I had refrained from blogging about the loss of Governor Bruce King and now I have lost another political mentor and friend. Eli Senna, after attending his funeral mass on Saturday I started reflecting on both Eli and Governor King.
Eufemia Solano (Grandma)
During the summers we could not afford any type of daycare so I would go to work with either my uncle who was a jockey at the Santa Fe Downs Racetrack or I would go to the State Capitol Building with my Grandmother. I was pretty much allowed free rein though out the capitol from the nursery which used to be above the rotunda and was used to grow plants for the building, to the parking garage underground. I remember Governor King catching me in the hallways or in the lobby to his office and telling me lets go! We would go to the lunchroom or the nearest vending machines where I would have my pick of treats on his dime. Sometimes I was invited into his office to hang out for a few minutes or to get the latest giveaway stuff. These gifts ranged from Smokey the Bear coloring books and crayons to little Highway Department toy cars.
Up until graduation from High School I was a page or just hung around the roundhouse every year usually during summer or winter school breaks. I went through the administrations of Dave Cargo, Bruce King, Jerry Apodoca, and Toney Anaya. While all treated me good, I have especially fond memory's of Governor King who always went out of his way to pay attention to me or find something to give me. As everyone who met him knows he was down home folksy and the kind of man who made you feel like you knew him all your life even if you just met him.
I have told a few people these stories and I am often asked if this is where I got the bug for politics. I don't really think so because I never thought I would get involved in politics until the early ninety's when my stints as Union President and Vice President of the City Police Union forced me to get involved. Yet I do think I learned a lot from those days hanging around the Roundhouse. I actually saw the back slapping, making deals in the hallways, and learned that by the time things got to the floor of the House or Senate the outcome was usually a done deal. One thing I did learn from Governor King was to keep grounded in your cowboy boots and remember that you are one of New Mexico's people not one who is elevated by the people. I also learned that you are always campaigning even when you are not running and you never leave a room until everyone has met you and received a hand shake. For those aspiring to a political office who have never seen Governor King in action you will never realize what lessons you have missed.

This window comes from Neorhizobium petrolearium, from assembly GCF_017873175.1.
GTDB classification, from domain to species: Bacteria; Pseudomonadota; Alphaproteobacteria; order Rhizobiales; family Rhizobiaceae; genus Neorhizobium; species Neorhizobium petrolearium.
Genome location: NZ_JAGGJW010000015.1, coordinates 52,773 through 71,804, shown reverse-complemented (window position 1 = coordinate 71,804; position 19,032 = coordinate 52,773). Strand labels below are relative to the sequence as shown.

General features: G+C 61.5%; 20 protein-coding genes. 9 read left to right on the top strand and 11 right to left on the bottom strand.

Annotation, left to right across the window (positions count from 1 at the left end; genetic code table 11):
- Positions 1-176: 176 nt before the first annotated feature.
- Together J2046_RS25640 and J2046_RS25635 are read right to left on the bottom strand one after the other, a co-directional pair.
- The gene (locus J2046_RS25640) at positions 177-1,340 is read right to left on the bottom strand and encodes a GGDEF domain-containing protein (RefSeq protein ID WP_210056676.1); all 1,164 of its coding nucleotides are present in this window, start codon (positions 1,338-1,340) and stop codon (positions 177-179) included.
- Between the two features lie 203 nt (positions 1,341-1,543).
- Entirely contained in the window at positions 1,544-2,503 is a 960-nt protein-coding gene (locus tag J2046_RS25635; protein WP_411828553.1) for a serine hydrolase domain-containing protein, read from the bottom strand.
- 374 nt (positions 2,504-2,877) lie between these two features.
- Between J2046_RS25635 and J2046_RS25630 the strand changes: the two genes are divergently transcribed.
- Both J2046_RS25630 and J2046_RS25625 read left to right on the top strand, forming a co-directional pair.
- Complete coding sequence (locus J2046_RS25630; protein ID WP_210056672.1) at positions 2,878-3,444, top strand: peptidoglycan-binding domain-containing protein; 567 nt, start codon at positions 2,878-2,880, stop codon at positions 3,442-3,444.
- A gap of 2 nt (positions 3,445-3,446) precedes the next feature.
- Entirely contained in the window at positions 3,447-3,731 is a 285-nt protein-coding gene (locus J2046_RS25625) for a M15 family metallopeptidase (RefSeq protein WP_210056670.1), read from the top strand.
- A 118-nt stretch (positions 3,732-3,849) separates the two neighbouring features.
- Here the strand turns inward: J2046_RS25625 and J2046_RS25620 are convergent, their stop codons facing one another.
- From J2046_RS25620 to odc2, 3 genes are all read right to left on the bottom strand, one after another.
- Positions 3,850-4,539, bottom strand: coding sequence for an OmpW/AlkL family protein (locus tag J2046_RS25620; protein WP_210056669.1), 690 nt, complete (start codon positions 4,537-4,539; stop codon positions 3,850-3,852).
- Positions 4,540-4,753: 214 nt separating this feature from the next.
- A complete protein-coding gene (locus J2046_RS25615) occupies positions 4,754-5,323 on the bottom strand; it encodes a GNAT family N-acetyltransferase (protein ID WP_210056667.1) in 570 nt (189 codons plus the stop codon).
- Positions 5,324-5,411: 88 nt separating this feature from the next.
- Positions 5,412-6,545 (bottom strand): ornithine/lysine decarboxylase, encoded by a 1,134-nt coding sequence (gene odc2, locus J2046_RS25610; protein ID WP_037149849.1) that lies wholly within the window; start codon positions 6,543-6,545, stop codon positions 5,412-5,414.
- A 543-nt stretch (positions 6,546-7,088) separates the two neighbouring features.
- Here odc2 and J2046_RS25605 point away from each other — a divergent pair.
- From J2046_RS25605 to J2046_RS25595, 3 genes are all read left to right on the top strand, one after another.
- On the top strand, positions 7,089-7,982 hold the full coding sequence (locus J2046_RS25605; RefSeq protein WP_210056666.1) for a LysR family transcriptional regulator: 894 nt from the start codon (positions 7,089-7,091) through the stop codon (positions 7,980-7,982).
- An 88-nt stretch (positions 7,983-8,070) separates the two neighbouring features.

Eli Senna ( My Brotha)
I first met Eli Senna on my second run for office in 2002. I first ran for Sheriff in 1998 and lost to Sheriff Raymond Sisneros. When I ran the first time I had no idea what I was doing and ran a very limited campaign with little money and only close friends and family helping. I came back in 2002 to run again and by this time I had broadened my base and become more involved in the Democratic Party. One of the people I credit with my win, Charlene Rodriquez, made sure I met every politician and every person who was involved in the Democratic Party in Northern New Mexico. One of those people she introduced me too was Eli Senna. Eli was easy going and extremely knowledgeable in Northern New Mexico Politics.
He made sure he got to know you and everything about you. He got your phone number and called to check up on you from time to time. There was two reasons he called you, one to just say hi and see how you were, and two, to get what ever information he could glean from you on the latest political happenings. By the same token if you needed to know something political in New Mexico, Eli had the answer or could get it in a few minutes. He ran for Magistrate Judge in 2006 and I supported him and to this day I think he would have made an excellent Judge. Eli was one of the first people I met who made a living getting people elected. I never hired him because he was already working for another politician in every election I was involved in.
My wife and I enjoyed having dinner with him after a many a Democratic meeting or during some function and I learned more about current politics in five minutes from him than any newscast, newspaper or blog. When he made his periodic check on me phone calls he always started the conversation with " hey Brotha how are you doing?" As soon as I heard this phrase I knew it was Eli. Brotha, Antoinette and I will miss you but I will always remember your insight and your political teachings. In your memory I will try and pass them on to the next generation who unfortunately will not have you around to guide them.